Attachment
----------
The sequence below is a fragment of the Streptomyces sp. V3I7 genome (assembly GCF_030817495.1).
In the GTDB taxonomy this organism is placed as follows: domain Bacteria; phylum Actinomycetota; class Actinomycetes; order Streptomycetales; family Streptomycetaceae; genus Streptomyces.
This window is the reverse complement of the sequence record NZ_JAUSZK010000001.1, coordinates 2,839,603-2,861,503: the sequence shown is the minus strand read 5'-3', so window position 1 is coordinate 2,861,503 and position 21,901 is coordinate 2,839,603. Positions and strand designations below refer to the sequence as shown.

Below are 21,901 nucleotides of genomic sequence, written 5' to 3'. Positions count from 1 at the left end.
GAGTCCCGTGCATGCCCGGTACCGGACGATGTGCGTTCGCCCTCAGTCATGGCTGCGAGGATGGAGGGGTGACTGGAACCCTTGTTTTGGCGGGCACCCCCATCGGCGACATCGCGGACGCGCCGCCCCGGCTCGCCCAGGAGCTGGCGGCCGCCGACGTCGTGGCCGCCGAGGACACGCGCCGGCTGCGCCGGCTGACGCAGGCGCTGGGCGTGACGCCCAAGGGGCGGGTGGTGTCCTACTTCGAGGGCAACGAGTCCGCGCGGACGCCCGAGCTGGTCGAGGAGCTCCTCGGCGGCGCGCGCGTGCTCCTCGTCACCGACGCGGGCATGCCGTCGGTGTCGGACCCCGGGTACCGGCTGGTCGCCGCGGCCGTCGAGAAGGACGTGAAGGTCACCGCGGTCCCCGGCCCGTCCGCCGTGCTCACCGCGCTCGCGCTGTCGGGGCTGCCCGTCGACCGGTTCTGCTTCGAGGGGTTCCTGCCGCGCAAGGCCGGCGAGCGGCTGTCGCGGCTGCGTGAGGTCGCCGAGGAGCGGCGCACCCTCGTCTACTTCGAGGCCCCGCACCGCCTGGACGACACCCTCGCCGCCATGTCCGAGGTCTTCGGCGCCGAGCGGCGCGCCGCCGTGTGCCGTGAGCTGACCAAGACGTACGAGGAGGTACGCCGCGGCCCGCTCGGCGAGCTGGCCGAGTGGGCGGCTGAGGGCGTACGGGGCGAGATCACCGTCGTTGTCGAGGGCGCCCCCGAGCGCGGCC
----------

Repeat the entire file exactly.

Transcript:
The sequence below is a fragment of the Streptomyces sp. V3I7 genome (assembly GCF_030817495.1).
In the GTDB taxonomy this organism is placed as follows: domain Bacteria; phylum Actinomycetota; class Actinomycetes; order Streptomycetales; family Streptomycetaceae; genus Streptomyces.
This window is the reverse complement of the sequence record NZ_JAUSZK010000001.1, coordinates 2,839,603-2,861,503: the sequence shown is the minus strand read 5'-3', so window position 1 is coordinate 2,861,503 and position 21,901 is coordinate 2,839,603. Positions and strand designations below refer to the sequence as shown.

Below are 21,901 nucleotides of genomic sequence, written 5' to 3'. Positions count from 1 at the left end.
GAGTCCCGTGCATGCCCGGTACCGGACGATGTGCGTTCGCCCTCAGTCATGGCTGCGAGGATGGAGGGGTGACTGGAACCCTTGTTTTGGCGGGCACCCCCATCGGCGACATCGCGGACGCGCCGCCCCGGCTCGCCCAGGAGCTGGCGGCCGCCGACGTCGTGGCCGCCGAGGACACGCGCCGGCTGCGCCGGCTGACGCAGGCGCTGGGCGTGACGCCCAAGGGGCGGGTGGTGTCCTACTTCGAGGGCAACGAGTCCGCGCGGACGCCCGAGCTGGTCGAGGAGCTCCTCGGCGGCGCGCGCGTGCTCCTCGTCACCGACGCGGGCATGCCGTCGGTGTCGGACCCCGGGTACCGGCTGGTCGCCGCGGCCGTCGAGAAGGACGTGAAGGTCACCGCGGTCCCCGGCCCGTCCGCCGTGCTCACCGCGCTCGCGCTGTCGGGGCTGCCCGTCGACCGGTTCTGCTTCGAGGGGTTCCTGCCGCGCAAGGCCGGCGAGCGGCTGTCGCGGCTGCGTGAGGTCGCCGAGGAGCGGCGCACCCTCGTCTACTTCGAGGCCCCGCACCGCCTGGACGACACCCTCGCCGCCATGTCCGAGGTCTTCGGCGCCGAGCGGCGCGCCGCCGTGTGCCGTGAGCTGACCAAGACGTACGAGGAGGTACGCCGCGGCCCGCTCGGCGAGCTGGCCGAGTGGGCGGCTGAGGGCGTACGGGGCGAGATCACCGTCGTTGTCGAGGGCGCCCCCGAGCGCGGCC